Sense of place is important to Cherrie Corey.
A naturalist, photographer and educator in Concord, Corey roots her work in the town’s historic landscapes, like Walden, Great Meadows, Estabrook Woods and Gowing’s Swamp. And this sense of place permeates her projects: A picture made because she was in the right place at the right time, a walk planned precisely when the roosting egrets align like a pearl necklace laid upon the tree line and a conversation that doesn’t stop with What, When and Where but invites Why and How.
It’s the name of her blog, and a key tenet of the homeschool natural history programs she’s offered in recent years and is now publicizing for the first time.
“I enjoy doing sense of place programming in Concord because of the incredibly rich natural history and historical relevancy the town has,” said Corey. “But the sense of place teaching that I do—both for children and for adults—really comes from a passion of connecting people more intimately with the environment and community in which they’re living.”
Watch the video above to hear Corey talk more about her “Sense of Place Teaching.”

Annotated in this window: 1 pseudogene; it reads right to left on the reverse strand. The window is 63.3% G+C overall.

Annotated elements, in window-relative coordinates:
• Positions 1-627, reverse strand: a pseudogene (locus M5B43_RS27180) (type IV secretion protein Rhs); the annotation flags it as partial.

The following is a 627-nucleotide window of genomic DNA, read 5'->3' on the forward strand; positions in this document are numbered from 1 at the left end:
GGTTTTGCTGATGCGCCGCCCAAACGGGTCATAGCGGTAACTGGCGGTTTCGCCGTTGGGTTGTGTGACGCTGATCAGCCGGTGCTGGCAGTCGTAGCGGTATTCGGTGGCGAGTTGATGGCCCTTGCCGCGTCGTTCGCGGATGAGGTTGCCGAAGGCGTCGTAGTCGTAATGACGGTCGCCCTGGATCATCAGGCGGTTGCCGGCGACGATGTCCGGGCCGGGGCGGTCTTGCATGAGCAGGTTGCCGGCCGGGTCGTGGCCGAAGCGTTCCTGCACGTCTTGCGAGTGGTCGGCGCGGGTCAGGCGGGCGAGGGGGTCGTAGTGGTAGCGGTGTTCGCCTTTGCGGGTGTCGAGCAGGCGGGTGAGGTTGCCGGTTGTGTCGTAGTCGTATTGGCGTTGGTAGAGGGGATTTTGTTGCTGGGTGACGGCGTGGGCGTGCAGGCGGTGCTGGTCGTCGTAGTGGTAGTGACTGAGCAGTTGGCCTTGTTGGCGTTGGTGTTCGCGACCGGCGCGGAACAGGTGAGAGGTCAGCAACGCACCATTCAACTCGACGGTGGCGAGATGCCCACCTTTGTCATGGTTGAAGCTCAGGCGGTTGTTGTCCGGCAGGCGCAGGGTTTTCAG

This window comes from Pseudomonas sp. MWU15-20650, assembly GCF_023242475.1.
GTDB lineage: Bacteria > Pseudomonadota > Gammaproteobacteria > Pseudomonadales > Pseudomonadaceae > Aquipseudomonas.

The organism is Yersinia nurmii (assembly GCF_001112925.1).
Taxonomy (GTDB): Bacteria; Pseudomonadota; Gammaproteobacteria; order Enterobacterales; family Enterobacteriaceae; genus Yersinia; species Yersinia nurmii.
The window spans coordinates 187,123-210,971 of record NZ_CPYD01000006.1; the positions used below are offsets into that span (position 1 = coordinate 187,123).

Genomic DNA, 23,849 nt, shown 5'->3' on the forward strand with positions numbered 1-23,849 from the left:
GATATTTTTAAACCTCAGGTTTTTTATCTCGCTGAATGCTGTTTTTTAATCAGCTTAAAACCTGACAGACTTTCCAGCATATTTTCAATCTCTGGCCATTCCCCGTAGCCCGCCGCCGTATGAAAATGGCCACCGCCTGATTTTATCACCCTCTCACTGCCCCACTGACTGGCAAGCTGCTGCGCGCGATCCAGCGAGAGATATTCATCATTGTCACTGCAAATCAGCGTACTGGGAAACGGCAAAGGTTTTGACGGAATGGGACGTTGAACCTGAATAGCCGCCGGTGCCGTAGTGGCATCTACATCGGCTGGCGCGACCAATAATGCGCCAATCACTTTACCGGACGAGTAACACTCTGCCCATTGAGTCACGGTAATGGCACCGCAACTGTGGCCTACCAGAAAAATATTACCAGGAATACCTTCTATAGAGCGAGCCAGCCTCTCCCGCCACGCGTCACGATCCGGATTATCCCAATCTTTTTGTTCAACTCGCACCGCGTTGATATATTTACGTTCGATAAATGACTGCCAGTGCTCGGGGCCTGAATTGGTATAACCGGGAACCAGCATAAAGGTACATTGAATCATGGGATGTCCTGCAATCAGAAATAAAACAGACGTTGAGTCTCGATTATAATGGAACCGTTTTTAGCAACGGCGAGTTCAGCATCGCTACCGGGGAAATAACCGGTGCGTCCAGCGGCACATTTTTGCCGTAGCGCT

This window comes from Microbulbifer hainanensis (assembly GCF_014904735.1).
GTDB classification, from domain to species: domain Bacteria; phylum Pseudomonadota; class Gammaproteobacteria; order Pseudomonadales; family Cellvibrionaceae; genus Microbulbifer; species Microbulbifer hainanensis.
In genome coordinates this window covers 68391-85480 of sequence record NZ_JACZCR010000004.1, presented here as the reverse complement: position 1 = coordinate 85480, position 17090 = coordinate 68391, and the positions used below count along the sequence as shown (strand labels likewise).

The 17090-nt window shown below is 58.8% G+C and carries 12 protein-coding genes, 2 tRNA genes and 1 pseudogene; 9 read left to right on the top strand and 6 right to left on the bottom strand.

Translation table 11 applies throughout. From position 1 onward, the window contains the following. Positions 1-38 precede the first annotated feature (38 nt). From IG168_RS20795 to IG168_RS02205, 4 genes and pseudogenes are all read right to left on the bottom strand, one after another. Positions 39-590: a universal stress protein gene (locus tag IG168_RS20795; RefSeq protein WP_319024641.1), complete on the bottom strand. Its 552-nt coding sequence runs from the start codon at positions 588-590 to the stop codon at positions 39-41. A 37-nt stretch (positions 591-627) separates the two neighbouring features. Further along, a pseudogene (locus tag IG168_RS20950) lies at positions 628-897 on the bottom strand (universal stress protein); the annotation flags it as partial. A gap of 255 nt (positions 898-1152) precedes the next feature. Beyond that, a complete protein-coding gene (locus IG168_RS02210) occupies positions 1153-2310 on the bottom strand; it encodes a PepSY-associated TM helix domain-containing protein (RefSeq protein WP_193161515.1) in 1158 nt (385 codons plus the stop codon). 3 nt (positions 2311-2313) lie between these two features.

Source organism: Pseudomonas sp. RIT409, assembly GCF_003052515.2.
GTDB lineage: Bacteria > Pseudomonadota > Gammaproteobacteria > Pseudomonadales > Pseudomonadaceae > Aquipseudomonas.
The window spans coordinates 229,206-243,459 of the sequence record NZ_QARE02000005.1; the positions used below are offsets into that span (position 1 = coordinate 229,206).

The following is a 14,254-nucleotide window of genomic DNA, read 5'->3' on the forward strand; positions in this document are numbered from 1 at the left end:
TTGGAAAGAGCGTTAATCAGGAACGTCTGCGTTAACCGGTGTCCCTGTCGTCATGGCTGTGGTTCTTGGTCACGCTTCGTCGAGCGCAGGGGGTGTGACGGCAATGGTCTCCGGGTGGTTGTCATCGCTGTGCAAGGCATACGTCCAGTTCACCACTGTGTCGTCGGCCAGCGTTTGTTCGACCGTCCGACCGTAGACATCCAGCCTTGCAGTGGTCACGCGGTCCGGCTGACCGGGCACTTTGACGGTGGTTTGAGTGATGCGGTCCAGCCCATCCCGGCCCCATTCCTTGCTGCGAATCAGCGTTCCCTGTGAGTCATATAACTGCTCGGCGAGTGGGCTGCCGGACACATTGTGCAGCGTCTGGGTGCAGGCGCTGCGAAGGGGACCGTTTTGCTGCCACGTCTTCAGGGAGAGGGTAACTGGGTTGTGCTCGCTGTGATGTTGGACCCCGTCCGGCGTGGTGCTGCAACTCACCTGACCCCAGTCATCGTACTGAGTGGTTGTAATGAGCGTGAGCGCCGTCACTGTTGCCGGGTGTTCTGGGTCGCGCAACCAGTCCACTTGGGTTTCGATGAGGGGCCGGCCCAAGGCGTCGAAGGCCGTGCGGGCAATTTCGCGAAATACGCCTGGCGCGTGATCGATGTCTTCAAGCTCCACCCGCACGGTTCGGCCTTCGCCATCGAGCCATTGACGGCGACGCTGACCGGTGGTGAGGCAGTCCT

For Fall 2013, Corey is offering a “Weekly Natural History Program” and “Monthly Natural History Adventures” for homeschooled children and has limited space available in both.
The idea behind the programs is to explore natural areas around Concord, to learn and form connections by observing how flora and fauna adapt to changing seasons and delving into the history and ecology of these places.
Many of the landscapes on the lineups for her homeschool programs—places like the Emerson-Thoreau amble, Brister’s Hill and Gowing’s Swam—have been explored and documented by Concord naturalists past. It's here, in these places, that Corey feels somehow kindred with Thoreau.
And with her homeschool programs, too, she finds common ground with man who became perhaps the most famous among Concordians. Consider this quote--from Henry David Thoreau's "Journal"--which sits atop a recent blogpost on Corey's website:
We are all school masters and our schoolhouse is the universe. To attend chiefly to the desk or schoolhouse while we neglect the scenery in which it is placed is absurd. -- Thoreau, Journal (October 15, 1859)
For detailed descriptions, rates, dates and registration information for Cherrie Corey's homeschool natural history programs for Fall 2013, check out her website.